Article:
A new report has found that high school students in this country are falling dangerously behind in social studies, and their understanding of civics and government is nearing an all-time low. Mike Papantonio & Farron Cousins discuss more.

Transcript:

*This transcript was generated by a third-party transcription software company, so please excuse any typos.

Mike Papantonio: A new report’s found that high school students in this country are falling dangerously behind in social studies and their understanding of basic civics. How does government work? What’s a senator? What’s a House of Representative? What’s the Secretary of State? They know nothing. The numbers are staggering. I mean, it’s, what is it 19%? Was it 19 to 22% have, oh, excuse me, I take it back. 13% are proficient in history. 13%. Now what is, pick it up. Maybe I’m, you know, your wife’s a teacher.

Farron Cousins: So everybody knows, 13% are proficient. That means only 13% of our students across the country are good at this. They understand it. So we’re talking about close to 87% that are either not great at it or downright don’t know it. And the test scores, this is the first time in years and years, we have seen these numbers decline in the way that they have.

Mike Papantonio: Farron, they test every four years.

Farron Cousins: They do. And so when they tested four years ago, this group was already pretty bad. And then they test ’em four years later. Okay. You’ve gathered more knowledge. And then they say, well, nope. I guess you didn’t gather more knowledge. And look, I trace a lot of this back to the policies that happened under George W. Bush that everybody forgets about, No Child Left Behind.

Mike Papantonio: Yes.

Farron Cousins: Well, what was No Child Left Behind? Teach to the test. Make it to where they have to pass the test and that’s all that matters.

Mike Papantonio: But even that’s a disaster because the numbers are even worse with math and reading.

Farron Cousins: They are.

Mike Papantonio: I mean, at what point do you say, well, this is okay? No, it’s not okay. It’s why we have a generation already just right below us that says censorship is a great idea. Let’s censor anything we don’t agree with because they don’t understand civics. They don’t understand the First Amendment. They say, if we disagree with something, it’s fine to censor it because they don’t get the connection. So what is this generation gonna do? I mean, they’re coming up. I mean, how bad is it gonna be there?

Farron Cousins: It’s, I mean, look, it’s bad. It is worse than what we thought. And this is something honestly, you and I have talked about at length for many, many years about how they’re losing their grasp on the basics of the economy, of the government, of history itself. And it is going to get worse because right now what’s happening? We’ve got state governments censoring the textbooks. They’re erasing parts of history, making it illegal to teach it.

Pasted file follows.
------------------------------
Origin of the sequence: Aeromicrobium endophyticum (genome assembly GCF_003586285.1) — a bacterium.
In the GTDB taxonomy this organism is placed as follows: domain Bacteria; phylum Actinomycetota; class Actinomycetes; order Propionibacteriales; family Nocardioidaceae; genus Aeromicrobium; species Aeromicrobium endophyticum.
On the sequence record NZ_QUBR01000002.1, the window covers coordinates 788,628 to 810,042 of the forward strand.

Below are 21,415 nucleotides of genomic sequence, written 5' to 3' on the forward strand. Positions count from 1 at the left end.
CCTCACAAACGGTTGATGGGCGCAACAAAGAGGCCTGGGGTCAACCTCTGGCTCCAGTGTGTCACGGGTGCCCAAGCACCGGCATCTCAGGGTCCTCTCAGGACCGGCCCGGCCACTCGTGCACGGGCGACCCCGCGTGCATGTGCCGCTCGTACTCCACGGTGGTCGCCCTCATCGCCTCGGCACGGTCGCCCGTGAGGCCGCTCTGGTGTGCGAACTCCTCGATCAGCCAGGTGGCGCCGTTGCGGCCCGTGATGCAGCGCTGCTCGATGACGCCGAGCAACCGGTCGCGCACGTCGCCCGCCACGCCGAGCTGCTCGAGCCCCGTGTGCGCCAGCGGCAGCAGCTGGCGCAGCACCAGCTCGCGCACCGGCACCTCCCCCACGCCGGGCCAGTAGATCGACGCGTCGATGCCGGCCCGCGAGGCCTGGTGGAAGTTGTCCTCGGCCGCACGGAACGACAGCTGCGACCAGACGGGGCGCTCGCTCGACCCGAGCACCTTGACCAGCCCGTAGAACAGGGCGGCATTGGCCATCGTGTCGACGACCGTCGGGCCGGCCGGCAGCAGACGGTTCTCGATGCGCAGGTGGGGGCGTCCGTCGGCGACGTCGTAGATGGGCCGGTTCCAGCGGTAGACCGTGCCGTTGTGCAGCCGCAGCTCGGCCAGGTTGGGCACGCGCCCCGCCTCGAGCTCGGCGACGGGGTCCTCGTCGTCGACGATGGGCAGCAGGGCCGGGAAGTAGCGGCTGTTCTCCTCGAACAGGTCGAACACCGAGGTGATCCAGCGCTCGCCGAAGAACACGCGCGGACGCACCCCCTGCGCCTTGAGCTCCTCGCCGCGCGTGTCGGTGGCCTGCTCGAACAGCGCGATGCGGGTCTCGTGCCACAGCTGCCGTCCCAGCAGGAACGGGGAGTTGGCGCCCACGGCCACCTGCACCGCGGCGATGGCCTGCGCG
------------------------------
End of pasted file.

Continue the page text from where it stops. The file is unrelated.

Mike Papantonio: Yes. Well, not only that, they’re taking best sellers off of the shelves because they disagree with the words that were used. You can’t get Tom Sawyer in a class because the words that were used.

Farron Cousins: You can’t show a picture of Michelangelo’s David to a class because now it’s pornography.

Mike Papantonio: Yeah. Well, we have a whole generation that’s buying into it, man. I mean, I’m telling you. Censorship, yeah, it’s fine. Comedy, yeah, we can censor comedy. If we don’t like what that comic says, hell, take him off the stage. If we don’t like what the speaker says and he comes to our college campus, close it down. Make it so impossible for him to speak that he can’t speak. You see the danger with that? Right. But what if a kid doesn’t even understand civics, basic First Amendment issues, then it really gets complicated.

Farron Cousins: Well, and part of the problem too is that they’re watching as their parents are calling for the censorship of the textbooks, of the books and the libraries. So this is what they’re gonna know, which means it’s what they’re gonna repeat when they become parents themselves.

Mike Papantonio: I literally saw, To Kill a Mockingbird, needs to be censored. Okay. To Kill a Mockingbird, we’re gonna censor To Kill a Mockingbird because we’ve got these snowflake types that are trying to, they’re mind police. It’s 1984 all over again, brother. And that’s what’s happening. We are really experiencing it right now. Right now.

Farron Cousins: Maybe we do deserve the radioactive activity into the roads. Just let’s go full Idiocracy at this point.

Mike Papantonio: Yeah. It is Idiocracy.

Mike Papantonio is an American attorney and television and radio talk show host. He is past president of The National Trial Lawyers, the most prestigious trial lawyer association in America; and is one of the few living attorneys inducted into the Trial Lawyer Hall of Fame. He hosts the international television show "America's Lawyer"; and co-hosts Ring of Fire Radio, a nationally syndicated weekly radio program, with Robert F. Kennedy, Jr. and Sam Seder.